15. 15. Big Diverse Data – Essential for dealing effectively with savvy pirate fishers MCS Information &Intl Databases RFMO FV Lists Black, White & Gray Lists National Databases Prosecution Databases Port State Inspections Regional and sub-regional FV databases Equasis (Merchant Shipping Database) Authorized and Unauthorized FV lists Lloyds Shipping Register
  16. 16. Novel Technology Platforms– Enablers of Adaptive Governance?
  17. 17. Rapid technology development unintended consequences
  18. 18. A Global Framework for Action on IUU Networked in unexpected ways through individuals and organisations (shadow networks operating in the spaces between established governance institutions) • UN convention on the law of the seas (UNCLOS) 1974 • UN Fish Stocks Agreement (part of UNCLOS) 2001 • International Plan of Action to combat IUU (IPOA-IUU), 2001 • IMCS Network (2002) • High Seas task force (2003-2006) • Port State Measures Agreement (2010) • Global Ocean Commission (2013) • Chatham house IUU Initiative • Stop Illegal Fising – UK Govt Initiative • Interpol Fisheries Crime Unit under the Environmental Crimes Division (2013)
  19. 19. The potential of informal governance networks to generate impact Interpol and IUU
  20. 20. Some more thinking on the potential of global networks • Global networks improve capacity to coordinate through mobilization of diverse capacities • Emerge in specific contexts often to solve specific challenges • Different degrees of social organization (changeable over time and not necessarily a linear progression) • Each network faces different sets of challenges i.e. Legitimacy, funding etc. • But...It is clear that global networks are emerging to address global challenges (although not all networks are benign of course, think about the IUU case)
  21. 21. A conclusion of sorts– Bringing it together Core Argument: If formal international institutions are too fragmented or slow to address rapid and non-linear dynamics, global networks may contribute to increasing the adaptive capacity of global governance of “tipping points” Networks offer an elegant descriptor for some of the emerging governance dynamics that are occurring at the global scale. • Four features of global networks (evident from IUU IMCS case study) : • Information processing and early warnings • Multi-level and multi-network responses • Ability to develop and maintain diverse response capacity • Balancing legitimacy and efficiency goals Can be difficult to analyze and study as they are constantly shifting and are quite ephemeral, although can be a very rewarding area of study.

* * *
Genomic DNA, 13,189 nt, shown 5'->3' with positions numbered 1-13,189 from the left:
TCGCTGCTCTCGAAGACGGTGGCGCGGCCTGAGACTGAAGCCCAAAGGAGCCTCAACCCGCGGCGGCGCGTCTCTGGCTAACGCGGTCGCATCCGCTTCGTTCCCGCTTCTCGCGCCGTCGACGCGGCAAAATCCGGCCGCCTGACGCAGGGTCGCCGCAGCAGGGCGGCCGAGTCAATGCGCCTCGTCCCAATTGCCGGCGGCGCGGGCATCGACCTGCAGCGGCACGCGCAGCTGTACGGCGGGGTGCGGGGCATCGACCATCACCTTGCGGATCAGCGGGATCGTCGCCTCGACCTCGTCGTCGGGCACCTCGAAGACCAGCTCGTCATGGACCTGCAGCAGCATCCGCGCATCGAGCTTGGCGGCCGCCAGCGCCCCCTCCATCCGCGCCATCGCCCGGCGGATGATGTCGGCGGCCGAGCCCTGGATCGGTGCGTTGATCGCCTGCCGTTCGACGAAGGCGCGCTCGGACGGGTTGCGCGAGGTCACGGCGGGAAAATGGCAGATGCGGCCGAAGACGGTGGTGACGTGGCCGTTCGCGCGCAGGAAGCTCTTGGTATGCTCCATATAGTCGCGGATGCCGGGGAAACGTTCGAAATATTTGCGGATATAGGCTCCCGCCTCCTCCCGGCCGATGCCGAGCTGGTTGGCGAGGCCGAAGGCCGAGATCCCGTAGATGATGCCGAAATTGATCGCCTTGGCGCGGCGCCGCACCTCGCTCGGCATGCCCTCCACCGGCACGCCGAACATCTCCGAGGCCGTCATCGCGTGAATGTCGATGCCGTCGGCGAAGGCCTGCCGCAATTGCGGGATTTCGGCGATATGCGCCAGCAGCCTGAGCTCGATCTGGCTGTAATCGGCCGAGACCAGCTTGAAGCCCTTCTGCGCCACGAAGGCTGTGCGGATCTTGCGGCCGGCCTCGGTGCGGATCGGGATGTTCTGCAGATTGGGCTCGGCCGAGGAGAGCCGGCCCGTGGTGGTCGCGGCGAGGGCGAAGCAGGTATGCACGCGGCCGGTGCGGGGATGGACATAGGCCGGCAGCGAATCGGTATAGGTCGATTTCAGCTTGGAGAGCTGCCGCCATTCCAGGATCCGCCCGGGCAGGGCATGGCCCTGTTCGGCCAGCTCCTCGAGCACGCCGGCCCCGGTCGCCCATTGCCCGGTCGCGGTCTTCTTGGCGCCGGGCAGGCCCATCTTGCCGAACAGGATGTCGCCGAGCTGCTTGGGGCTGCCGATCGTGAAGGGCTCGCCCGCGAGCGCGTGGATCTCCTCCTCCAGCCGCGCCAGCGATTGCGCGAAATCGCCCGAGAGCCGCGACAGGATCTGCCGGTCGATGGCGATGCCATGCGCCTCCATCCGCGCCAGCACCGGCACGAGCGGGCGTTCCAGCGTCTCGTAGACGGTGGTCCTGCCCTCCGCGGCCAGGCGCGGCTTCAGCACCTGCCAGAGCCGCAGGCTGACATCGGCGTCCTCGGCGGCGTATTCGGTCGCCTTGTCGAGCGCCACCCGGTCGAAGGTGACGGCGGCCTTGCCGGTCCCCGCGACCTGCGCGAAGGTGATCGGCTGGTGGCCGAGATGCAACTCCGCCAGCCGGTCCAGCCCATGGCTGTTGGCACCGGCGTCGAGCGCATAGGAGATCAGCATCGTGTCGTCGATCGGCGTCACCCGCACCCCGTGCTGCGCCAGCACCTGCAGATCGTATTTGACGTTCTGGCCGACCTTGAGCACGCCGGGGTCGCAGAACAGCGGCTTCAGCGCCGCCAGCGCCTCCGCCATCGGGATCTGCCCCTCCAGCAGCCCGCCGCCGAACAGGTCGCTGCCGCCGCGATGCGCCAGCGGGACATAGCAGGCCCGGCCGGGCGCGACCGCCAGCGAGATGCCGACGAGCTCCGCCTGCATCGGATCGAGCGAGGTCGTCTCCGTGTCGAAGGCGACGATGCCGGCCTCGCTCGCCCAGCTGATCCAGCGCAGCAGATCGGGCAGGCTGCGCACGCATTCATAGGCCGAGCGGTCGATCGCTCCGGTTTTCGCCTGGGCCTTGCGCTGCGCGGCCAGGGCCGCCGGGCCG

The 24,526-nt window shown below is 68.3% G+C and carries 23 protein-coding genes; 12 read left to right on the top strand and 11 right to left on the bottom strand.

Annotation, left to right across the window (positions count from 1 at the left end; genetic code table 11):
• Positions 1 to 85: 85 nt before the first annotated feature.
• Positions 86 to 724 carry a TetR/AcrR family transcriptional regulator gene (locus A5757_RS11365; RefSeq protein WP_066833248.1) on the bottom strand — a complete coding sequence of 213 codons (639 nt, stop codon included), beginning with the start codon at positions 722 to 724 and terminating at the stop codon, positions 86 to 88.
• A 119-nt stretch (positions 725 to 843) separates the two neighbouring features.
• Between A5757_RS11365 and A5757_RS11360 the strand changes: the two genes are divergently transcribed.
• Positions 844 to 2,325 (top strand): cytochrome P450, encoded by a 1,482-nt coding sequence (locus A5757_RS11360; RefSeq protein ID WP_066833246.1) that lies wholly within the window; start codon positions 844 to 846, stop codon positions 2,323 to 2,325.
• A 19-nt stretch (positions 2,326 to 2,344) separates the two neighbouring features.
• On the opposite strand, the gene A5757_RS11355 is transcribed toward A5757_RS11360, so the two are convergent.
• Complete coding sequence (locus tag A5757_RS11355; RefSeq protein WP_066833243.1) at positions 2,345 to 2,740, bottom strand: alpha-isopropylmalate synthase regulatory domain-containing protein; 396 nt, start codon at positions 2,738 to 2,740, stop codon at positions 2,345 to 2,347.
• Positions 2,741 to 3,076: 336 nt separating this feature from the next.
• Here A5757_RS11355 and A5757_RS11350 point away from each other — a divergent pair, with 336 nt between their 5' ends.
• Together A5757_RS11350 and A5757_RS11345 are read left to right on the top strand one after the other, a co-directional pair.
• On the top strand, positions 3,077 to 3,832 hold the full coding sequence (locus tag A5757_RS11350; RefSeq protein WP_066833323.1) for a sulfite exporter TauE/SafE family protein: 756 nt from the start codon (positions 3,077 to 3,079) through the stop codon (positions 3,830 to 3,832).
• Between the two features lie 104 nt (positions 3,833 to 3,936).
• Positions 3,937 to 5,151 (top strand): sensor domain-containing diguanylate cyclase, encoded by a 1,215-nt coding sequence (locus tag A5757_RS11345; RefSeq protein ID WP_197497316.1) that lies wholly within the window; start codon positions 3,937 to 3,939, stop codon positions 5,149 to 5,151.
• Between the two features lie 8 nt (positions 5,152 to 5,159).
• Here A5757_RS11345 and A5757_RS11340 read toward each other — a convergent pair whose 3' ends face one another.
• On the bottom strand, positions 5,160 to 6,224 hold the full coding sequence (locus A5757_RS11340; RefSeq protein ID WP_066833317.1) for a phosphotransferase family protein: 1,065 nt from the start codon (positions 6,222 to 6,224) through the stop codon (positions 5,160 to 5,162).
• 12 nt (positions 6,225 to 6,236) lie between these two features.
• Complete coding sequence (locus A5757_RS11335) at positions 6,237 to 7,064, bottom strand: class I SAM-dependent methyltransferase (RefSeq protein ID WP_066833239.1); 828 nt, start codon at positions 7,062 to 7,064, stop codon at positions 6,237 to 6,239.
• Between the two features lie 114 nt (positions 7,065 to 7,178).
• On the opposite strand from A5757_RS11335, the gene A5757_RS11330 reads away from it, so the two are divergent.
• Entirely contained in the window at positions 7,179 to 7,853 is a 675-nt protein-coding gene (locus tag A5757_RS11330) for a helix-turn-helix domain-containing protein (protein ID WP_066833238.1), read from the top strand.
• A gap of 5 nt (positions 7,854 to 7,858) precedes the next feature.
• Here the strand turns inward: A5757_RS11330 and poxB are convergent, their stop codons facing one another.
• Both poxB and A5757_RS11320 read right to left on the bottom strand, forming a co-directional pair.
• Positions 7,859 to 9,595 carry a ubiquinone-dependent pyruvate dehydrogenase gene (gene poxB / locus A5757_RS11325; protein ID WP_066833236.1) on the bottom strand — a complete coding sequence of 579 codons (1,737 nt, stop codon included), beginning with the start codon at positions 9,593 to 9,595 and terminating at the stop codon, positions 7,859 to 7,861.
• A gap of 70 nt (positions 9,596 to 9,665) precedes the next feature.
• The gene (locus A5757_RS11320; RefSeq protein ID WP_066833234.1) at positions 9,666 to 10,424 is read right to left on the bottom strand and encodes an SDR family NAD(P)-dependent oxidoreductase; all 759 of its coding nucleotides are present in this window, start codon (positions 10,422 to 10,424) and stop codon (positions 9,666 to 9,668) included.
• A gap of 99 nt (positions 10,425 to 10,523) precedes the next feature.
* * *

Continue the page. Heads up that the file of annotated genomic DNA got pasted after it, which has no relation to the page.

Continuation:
22. 22. Questions for Discussion – Select and Rotate 1. In fisheries, or in another area of ‘governance of ecosystems’ with which you are familiar, how might technology impact governance challenges that seem intractable? 2. Consider the emergence of global scale environmental crime, how might this alter our ability to govern ecosystems i.e. increasing the speed of feedbacks or masking signals from ecosystems into institutions, is this really a problem? 3. Do non-state actors and informal networks really matter, are we overstating the case? Will nation-states remain paramount for determining the future of ecosystems? 4. Related to the previous question: For what environmental governance challenges might networks be ill suited? What are the disadvantages of relying on emergence of networks to address challenges at the global scale?